The Evil Twins of American Television examines evil-twin depictions in over fifty years of television, comparing male twins to female twins and male-writer depictions to female-writer depictions. Kristi Rowan Humphreys evaluates The Patty Duke Show, Bewitched, Gilligan's Island, I Dream of Jeannie, and The Brady Bunch, among other television programs that use the twinning trope to explore themes of feminism and identity. Employing traits identified by Betty Friedan in The Feminine Mystique as belonging to the "evil" side of her "schizophrenic split" theory, Humphreys analyzes the ways in which these alter ego characters embody the desire for a separate self and independence through loose inhibitions, career interests, political interests, intellectual prowess, and assertiveness. This book then compares female-written twin episodes to male-written twin episodes, finding that when "evil twin" episodes are written by women writers, the twins are presented less as oppositional binaries and more as compatible, often symbiotic binaries. Thus, the women writers of these shows offer a compelling response to Friedan's text, one that acknowledges and underscores the many complexities of women-the image of which cannot in reality be so easily split into two oppositional binaries. Humphreys then connects 1960s depictions to more current evil-twin examples, including those in Friends, Knight Rider, and Sabrina the Teenage Witch.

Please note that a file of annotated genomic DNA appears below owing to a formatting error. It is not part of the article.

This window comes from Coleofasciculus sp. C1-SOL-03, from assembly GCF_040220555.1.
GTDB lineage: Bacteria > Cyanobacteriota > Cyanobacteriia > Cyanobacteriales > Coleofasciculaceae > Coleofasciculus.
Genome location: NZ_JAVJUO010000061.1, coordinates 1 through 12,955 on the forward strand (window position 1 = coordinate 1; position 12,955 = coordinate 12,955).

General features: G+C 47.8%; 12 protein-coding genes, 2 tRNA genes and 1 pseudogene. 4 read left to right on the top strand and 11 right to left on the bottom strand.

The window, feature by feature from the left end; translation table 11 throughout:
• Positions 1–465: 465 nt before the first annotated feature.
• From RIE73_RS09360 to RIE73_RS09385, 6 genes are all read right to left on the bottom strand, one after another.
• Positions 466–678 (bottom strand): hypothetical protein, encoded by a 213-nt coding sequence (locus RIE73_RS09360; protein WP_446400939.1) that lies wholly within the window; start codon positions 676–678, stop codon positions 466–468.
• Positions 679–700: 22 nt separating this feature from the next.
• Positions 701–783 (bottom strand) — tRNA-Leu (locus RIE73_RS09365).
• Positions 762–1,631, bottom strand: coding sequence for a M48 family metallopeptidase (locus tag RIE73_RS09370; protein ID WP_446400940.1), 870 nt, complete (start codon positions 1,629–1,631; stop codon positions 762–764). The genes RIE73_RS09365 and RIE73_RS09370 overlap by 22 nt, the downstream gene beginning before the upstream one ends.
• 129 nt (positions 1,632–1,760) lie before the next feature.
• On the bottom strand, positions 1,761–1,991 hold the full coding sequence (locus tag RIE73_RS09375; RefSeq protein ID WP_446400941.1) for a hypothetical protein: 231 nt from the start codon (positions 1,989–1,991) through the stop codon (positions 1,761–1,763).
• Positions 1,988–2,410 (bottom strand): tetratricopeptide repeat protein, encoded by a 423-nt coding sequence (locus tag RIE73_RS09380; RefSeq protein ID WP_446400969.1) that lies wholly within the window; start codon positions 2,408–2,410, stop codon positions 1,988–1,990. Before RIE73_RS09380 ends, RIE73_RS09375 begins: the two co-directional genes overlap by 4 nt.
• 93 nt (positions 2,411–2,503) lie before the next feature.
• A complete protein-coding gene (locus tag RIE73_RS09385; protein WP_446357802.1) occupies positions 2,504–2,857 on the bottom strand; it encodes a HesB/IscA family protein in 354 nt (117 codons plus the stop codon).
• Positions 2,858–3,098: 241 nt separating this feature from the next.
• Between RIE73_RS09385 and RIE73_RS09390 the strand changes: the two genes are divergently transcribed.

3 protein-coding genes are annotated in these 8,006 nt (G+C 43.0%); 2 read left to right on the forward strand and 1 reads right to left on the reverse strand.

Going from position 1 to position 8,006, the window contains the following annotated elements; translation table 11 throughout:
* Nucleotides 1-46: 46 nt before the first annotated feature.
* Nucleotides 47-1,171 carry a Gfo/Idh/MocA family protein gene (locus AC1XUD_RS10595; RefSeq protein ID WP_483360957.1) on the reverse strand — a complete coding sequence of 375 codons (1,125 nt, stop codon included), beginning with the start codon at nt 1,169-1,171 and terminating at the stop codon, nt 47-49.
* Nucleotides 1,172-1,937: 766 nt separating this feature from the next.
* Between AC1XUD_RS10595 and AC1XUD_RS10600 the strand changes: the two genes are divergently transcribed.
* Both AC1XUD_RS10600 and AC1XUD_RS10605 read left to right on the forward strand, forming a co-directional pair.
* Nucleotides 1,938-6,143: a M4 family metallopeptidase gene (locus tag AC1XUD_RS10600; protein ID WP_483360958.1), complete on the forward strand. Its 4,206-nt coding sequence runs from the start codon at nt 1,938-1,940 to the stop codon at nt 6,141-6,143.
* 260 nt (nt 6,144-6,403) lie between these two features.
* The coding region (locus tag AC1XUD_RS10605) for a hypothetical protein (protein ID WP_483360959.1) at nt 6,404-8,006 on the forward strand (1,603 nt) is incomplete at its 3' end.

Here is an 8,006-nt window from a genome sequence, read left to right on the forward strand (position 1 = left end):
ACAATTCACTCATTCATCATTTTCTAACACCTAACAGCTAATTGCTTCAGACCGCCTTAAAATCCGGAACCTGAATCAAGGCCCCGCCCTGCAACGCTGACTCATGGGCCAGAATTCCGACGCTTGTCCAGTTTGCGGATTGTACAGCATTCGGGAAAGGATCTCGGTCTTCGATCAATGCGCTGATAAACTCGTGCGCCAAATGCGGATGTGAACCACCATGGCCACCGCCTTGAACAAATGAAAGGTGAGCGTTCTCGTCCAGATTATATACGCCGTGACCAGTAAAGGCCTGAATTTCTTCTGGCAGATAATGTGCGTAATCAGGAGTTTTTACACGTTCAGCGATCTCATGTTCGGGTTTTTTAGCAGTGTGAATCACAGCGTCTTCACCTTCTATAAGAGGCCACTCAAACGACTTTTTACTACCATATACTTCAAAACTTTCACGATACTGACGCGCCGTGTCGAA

Chapter One: The Patty Duke Show
Chapter Two: Bewitched
Chapter Three: I Dream of Jeannie
Chapter Four: Gilligan's Island, The Brady Bunch, and Doctor Who
Chapter Five: Male Television Writers vs Female Television Writers
Dewey Decimal Classfication (DDC)